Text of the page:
Recently, we went in search of the best companies for working daughters to work. Here is our inaugural list of The Best Places To Work For Working Daughters.
The Best Places To Work for Working Daughters 2022
What we liked: Adobe extends medical coverage to employees’ elderly dependants. Through MediBuddy, dependants have access to services, including discounted health check-ups, pharmacy discounts, second opinion services, and home healthcare. The company also organizes vaccination camps for elderly dependants.
What we liked: Bristol Meyers Squibb hosts work/life seminars on a range of topics including eldercare. And for employees with multi-generational caretaking concerns and responsibilities, it offers resources to help including guidance for home safety inspections, locating in-home care services, community resources, and tips for paying for elder care medical needs.
What we liked: Cisco offers free in-home evaluations for aging parents, holds webinars on eldercare, and offers caregiver concierge support through a partnership with Wellthy. The company also helps employers find caregivers through a partnership with CareLinx and offers back up eldercare service in the event planned coverage falls through or an older family member is discharged from a hospital stay.
What we liked: Employees have access to a free license to download Headspace, a personal guide to mindfulness offering guided exercises, videos and more. Additionally, stress webinars and online Wellbeing Toolkits that provide tips and resources for stress management are offered. Employees can seek assistance through Bright Horizons Family Assistance for coordination of respite care. Employees can also receive up to 8 weeks of paid time off per year for elder care, or to care for a dependent with special needs or a chronically ill family member through the company’s Modern Family Leave Program.
What we liked: Fannie Mae offers up to 10 days of family sick leave per year to care for ill family member(s) and reimbursement of up to $85 per dependant per day up to 45 days per year for back-up dependant care when regular care is unavailable. It also offers access to a consultant to assist with eldercare issues, concerns, resources, and referrals.
What we liked: Fidelity offers a back-up dependant care program that helps employees arrange for care through a national network of in-home caregivers when adult/elder care arrangements are unavailable. It also offers a dependant care flexible spending account for an adult who is incapable of self-care.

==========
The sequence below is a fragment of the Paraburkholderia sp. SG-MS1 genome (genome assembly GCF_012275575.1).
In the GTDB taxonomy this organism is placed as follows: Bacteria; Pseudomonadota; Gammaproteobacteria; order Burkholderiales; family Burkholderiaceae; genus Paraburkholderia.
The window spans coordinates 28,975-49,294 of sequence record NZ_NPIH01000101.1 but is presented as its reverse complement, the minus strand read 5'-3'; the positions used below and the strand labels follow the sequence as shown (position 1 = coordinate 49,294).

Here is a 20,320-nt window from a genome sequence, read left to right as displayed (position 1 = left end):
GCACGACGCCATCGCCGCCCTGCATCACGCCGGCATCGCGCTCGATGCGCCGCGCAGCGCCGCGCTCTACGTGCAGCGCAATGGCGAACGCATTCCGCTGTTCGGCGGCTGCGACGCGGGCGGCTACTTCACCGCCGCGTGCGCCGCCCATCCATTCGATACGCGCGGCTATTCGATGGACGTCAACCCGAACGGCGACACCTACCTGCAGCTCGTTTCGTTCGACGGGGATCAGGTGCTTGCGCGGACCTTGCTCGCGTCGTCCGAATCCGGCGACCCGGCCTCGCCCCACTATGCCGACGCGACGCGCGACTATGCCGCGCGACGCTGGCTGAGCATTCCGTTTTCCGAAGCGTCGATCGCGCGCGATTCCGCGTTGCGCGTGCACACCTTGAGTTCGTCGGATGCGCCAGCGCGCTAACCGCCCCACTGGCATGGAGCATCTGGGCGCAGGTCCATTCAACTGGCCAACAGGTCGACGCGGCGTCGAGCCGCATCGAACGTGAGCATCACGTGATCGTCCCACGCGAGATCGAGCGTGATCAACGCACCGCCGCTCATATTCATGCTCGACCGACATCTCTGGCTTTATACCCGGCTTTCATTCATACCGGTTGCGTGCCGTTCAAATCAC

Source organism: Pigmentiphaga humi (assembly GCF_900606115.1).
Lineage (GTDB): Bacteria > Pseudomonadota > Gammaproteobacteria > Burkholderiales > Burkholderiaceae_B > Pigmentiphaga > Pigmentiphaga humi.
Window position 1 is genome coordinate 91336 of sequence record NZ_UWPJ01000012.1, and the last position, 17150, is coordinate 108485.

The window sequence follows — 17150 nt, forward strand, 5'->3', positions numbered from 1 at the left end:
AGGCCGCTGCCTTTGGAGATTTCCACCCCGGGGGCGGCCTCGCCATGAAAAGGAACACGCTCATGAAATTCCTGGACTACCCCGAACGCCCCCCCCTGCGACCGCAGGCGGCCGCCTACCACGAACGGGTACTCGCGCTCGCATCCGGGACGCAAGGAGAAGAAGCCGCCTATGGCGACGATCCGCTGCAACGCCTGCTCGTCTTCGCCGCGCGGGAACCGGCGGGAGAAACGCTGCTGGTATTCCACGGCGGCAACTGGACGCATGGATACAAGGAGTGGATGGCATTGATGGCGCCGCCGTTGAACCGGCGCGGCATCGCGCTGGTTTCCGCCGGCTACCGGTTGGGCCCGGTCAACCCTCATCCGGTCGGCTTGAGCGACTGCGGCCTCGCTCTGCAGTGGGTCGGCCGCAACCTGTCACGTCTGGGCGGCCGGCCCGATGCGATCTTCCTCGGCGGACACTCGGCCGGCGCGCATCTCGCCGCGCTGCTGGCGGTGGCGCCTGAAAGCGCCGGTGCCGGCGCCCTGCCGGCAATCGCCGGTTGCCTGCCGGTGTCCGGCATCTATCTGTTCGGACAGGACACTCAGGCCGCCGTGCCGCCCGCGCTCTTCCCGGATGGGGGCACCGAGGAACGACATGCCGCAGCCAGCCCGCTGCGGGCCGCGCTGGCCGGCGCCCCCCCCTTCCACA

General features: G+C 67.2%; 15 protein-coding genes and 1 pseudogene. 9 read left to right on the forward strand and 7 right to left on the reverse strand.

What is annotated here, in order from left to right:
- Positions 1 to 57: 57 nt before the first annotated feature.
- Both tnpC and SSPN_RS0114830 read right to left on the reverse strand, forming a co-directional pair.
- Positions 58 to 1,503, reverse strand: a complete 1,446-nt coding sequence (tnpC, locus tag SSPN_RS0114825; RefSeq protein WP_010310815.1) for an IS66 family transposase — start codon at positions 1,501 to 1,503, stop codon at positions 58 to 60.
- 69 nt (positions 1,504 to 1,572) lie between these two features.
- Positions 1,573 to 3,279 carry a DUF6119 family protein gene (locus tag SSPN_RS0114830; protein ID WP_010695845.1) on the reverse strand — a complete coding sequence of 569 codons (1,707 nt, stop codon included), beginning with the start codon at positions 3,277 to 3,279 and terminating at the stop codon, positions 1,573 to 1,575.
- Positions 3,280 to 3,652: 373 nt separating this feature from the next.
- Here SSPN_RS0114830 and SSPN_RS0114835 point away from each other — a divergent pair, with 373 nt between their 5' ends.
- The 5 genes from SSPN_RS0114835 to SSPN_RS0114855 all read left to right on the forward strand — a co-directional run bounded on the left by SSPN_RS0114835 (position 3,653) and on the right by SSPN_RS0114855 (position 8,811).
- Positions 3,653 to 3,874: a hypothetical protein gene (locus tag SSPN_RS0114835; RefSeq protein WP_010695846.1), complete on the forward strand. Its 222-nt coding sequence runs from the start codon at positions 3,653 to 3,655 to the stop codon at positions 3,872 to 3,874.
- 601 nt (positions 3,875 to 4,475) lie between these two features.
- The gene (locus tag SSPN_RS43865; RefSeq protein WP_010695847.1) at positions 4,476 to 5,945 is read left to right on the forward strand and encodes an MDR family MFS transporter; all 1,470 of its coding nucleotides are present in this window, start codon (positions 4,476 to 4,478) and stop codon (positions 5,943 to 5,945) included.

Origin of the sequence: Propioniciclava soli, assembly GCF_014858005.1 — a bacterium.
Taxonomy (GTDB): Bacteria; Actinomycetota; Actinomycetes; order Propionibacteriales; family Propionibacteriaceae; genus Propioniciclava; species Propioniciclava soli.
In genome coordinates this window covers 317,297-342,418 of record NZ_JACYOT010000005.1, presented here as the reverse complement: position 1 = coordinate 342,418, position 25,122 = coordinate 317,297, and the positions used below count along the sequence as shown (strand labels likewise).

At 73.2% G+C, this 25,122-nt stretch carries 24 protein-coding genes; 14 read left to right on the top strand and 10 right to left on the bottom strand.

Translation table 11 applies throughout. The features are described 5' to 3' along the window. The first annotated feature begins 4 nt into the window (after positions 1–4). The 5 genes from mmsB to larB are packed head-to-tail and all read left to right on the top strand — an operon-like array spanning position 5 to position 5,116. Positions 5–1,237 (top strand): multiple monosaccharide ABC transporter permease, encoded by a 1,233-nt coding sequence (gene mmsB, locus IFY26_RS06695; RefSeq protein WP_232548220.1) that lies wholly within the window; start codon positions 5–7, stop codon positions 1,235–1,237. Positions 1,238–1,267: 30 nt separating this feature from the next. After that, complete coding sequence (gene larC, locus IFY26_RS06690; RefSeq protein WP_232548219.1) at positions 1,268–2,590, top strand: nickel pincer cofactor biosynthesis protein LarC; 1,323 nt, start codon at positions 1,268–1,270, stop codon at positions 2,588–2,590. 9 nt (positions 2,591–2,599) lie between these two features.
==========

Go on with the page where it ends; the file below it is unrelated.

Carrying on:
What we liked: Morgan Stanley offers elder care planning services, prescription drug discounts for family and friends without insurance, subsidized backup care for adults, and four weeks of paid leave to care for a seriously ill family member.
What we liked: Navient offer dependent care assistance plans allowing employees to deduct a certain portion of their paycheck to pay for elder care costs. It also offers mental health counseling virtually via Teladoc. Plus, the company ensures all of its leaders are aware of the wellbeing programs offered including offer including 6 wellbeing webinars per year.
What we liked: Salesforce offers end of life doula care and up to 20 working days of paid time off to focus on healing after the loss of a loved one. Plus it offers backup care and concierge services through Wellthy.
What we liked: Seniorlink provides a return to work support program for family caregivers returning from leave. It also offers a catalog of caregiver resources, hosts regular financial planning educational sessions, and stress management programs for employees. Seniorlink also utilizes a coaching approach to build empathy and personal wellbeing into its management and leadership development programs.
About the list
More than 1 in 6 working Americans assist with the care of an elderly or disabled family member, relative, or friend, and many more are preparing to care. Seventy percent of those caregivers suffer work-related difficulties due to their dual roles. Working daughters especially suffer loss of wages and risk losing job-related benefits because they switch to less demanding jobs, take time off, or quit work altogether in order to accommodate their caregiving responsibilities. Even prior to the COVID-19 pandemic, the cost to businesses from caregivers leaving the work force was an estimated $3.3 billion. And yet, despite the growing ranks of employee caregivers, caregiver-related benefits are down from prior years according to the most recent benefits survey from SHRM, the Society for Human Resource Management.
We looked for companies that went beyond offering flex time and EAP services. We wanted to recognize the ones that are getting it right and hold them up as examples of caring cultures. While we hoped to publish a list of 100, we realize know not enough companies have made eldercare a priority. We hope they make they make the list next year and that this list grows exponentially.
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